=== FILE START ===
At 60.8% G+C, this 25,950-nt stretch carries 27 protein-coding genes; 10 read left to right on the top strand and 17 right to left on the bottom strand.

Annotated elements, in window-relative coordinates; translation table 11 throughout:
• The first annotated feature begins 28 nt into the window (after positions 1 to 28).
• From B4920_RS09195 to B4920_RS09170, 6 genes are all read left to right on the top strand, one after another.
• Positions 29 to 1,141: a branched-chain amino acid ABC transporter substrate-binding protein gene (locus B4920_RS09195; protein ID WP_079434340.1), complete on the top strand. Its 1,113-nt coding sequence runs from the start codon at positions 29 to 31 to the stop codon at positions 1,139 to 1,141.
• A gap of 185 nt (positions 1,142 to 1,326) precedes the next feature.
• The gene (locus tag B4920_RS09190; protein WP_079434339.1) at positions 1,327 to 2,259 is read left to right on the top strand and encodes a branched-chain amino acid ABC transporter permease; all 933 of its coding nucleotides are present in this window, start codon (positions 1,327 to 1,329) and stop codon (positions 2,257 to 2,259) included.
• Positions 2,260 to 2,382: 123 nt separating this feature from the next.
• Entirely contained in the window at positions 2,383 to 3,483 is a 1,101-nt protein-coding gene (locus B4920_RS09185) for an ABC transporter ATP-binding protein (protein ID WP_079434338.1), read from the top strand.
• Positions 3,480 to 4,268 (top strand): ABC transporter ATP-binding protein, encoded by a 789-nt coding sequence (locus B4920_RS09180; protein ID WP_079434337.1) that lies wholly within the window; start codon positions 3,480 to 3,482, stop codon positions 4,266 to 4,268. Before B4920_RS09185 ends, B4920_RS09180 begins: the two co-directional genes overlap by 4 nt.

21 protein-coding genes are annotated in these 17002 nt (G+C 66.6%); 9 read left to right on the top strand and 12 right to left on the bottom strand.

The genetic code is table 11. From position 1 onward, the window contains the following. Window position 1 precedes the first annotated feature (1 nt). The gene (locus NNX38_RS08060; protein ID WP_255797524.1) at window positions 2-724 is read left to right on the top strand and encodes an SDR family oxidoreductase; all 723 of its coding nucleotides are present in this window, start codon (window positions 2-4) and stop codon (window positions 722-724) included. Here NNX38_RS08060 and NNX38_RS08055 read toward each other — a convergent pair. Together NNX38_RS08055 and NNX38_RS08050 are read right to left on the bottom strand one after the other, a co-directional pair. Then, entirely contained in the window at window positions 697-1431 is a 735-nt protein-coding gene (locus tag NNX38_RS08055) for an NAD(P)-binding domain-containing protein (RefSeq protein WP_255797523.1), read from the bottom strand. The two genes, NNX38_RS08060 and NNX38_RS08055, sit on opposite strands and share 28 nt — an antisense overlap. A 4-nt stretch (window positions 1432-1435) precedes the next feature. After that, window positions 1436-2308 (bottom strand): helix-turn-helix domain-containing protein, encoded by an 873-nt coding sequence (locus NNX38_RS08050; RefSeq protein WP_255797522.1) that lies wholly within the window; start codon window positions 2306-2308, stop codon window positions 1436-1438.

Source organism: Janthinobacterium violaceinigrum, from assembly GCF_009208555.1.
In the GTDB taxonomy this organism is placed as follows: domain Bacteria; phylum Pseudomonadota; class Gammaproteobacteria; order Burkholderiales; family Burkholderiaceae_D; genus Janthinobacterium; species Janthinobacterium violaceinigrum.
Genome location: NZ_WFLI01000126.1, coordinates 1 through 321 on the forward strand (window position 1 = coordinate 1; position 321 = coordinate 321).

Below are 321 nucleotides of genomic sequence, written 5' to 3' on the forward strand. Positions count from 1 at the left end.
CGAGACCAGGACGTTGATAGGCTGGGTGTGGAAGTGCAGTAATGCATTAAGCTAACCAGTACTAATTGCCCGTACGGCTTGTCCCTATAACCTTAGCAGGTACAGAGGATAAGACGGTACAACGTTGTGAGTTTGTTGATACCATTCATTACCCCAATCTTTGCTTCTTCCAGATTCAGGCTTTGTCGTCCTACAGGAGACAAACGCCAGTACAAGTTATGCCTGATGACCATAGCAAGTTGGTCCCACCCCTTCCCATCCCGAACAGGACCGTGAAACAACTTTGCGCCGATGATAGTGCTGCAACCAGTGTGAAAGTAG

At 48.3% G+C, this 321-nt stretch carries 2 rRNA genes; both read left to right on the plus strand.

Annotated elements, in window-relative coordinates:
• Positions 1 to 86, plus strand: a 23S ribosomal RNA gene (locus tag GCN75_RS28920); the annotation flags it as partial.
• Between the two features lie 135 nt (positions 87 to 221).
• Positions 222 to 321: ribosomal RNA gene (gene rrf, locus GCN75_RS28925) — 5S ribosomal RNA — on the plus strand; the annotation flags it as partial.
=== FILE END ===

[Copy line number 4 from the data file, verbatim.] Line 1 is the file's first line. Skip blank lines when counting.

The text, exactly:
• From B4920_RS09195 to B4920_RS09170, 6 genes are all read left to right on the top strand, one after another.